THE NUMBER of driving examiners taking sick days has more than doubled over the last four years in Scotland leading for calls to improve their working conditions.
The figures released under a Freedom of Information act also revealed that examiners in Scotland took more sick dasy due to stress than those in London.
Since 2013, the overall number of examiners taking sick days due to stress has increased across the UK, with the exception of one area.
According to the Driver and Vehicle Standards Agency (DVSA), an executive agency of the UK Department for Transport who released the statistics, 377 examiners have taken days off due to stress across the UK since 2013.
A total of 26 did not return to work following their absence.
The figures show that 10 examiners in Scotland went off with stress in 2013 while in 2017 the amount had more than doubled to 22.
However, in 2016 the number taking sick leave was up to 30, following a similar trend across the rest of the UK.
London had 17 examiners signed off in 2017, five less than Scotland despite having a larger population by about 3.5 million.
Although in the previous year in London, 39 had taken sick days, while in 2013 the level was only at 16.
The South of England has also seen a significant rise in the same four year period, going up from 15 to 24.
The only area to buck increasing trend was central England which seen the number of examiners going-off with stress drop by just one from 2013 going from 13 down to 12 in 2017.
Although in 2016 the area did increase to 31 examiners taking days off before dropping again.
Neil Greig, Director of Policy and Research at road safety charity IAMRoadSmart has said that the rising stress levels of examiners is an issue.
He said: “We are concerned that driving examiners in Scotland appear to be suffering from high levels of stress compared to other areas and we would urge employers and staff to work together to improve the working environment for examiners.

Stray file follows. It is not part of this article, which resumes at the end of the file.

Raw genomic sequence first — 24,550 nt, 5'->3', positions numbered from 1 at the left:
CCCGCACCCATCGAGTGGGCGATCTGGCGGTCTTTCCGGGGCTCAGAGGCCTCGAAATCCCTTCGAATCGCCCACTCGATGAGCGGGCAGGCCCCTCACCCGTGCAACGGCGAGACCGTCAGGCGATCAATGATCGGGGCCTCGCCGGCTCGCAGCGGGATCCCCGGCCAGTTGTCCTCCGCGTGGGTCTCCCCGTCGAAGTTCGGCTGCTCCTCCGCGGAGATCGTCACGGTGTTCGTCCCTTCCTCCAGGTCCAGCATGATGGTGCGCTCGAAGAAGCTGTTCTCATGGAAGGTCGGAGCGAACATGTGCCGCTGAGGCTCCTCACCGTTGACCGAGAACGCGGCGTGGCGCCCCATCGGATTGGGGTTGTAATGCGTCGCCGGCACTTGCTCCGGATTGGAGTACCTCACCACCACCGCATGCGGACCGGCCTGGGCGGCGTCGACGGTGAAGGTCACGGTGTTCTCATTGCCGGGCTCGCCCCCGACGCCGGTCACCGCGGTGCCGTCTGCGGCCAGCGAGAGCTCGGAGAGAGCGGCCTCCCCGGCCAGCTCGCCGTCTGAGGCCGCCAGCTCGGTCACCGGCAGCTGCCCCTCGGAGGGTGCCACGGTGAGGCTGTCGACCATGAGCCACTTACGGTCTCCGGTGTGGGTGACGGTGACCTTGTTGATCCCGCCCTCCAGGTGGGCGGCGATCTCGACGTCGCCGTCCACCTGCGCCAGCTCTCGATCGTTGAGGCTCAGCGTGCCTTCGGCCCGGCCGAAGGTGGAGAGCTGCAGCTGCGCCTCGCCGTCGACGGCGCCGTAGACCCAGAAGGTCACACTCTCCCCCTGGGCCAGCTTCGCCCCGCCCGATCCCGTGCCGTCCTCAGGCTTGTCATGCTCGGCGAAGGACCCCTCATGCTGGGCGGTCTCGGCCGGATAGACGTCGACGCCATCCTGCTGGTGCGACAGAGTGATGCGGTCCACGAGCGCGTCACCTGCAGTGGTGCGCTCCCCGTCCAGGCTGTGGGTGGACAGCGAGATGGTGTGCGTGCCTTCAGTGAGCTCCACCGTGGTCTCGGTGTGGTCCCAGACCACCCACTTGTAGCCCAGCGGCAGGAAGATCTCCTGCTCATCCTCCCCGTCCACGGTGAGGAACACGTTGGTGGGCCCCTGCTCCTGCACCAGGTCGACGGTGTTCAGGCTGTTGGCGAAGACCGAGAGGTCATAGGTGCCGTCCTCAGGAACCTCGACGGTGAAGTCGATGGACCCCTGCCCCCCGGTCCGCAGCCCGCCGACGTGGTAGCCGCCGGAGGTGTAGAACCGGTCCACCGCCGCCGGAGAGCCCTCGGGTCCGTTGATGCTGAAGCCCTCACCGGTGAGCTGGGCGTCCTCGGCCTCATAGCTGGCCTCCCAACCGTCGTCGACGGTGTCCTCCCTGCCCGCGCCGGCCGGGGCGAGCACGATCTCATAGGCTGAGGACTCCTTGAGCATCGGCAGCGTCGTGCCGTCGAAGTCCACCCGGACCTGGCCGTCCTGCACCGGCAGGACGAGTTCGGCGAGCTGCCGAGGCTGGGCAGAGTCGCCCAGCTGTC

“With a fail rate of around 50% the test is clearly still a stressful experience for all concerned and learners could help a lot by arriving for the test better prepared.”
The union which represents driving examiners has hit out at the figures and say that they are concerned over workloads.
A Public and Commercial Services (PCS) spokesperson said: “These figures for stress related sick leave for driving examiners are very worrying. PCS has been raising concerns over workloads and working practices for many years.
“Recently members were involved in two days of strike action against the DVSA over the issue of working time.
“This dispute still continues and it’s about time the DVSA and ministers in the Department for Transport took this issue seriously.”
DVSA’s Director of People, Communications and Engagement, Adrian Long, said: “We want to make DVSA a great place to work.
“We will help staff to recognise and prevent workplace stress and help them to manage it by early recognition and appropriate intervention.
“Our wellbeing plan includes a focus on mental health. This year we have increased the support available as we introduce mental health first aiders across DVSA and support greater access to our employee assistance programme.”
Last month examiners went on strike for two days against changes to the exam, which they claim will see them working longer for no extra pay. Thousands of tests were cancelled as a result of the strike.
And GEM Motoring Assist road safety officer Neil Worth said that the changes to the test didn’t go far enough and represents a missed opportunity for making the roads safer.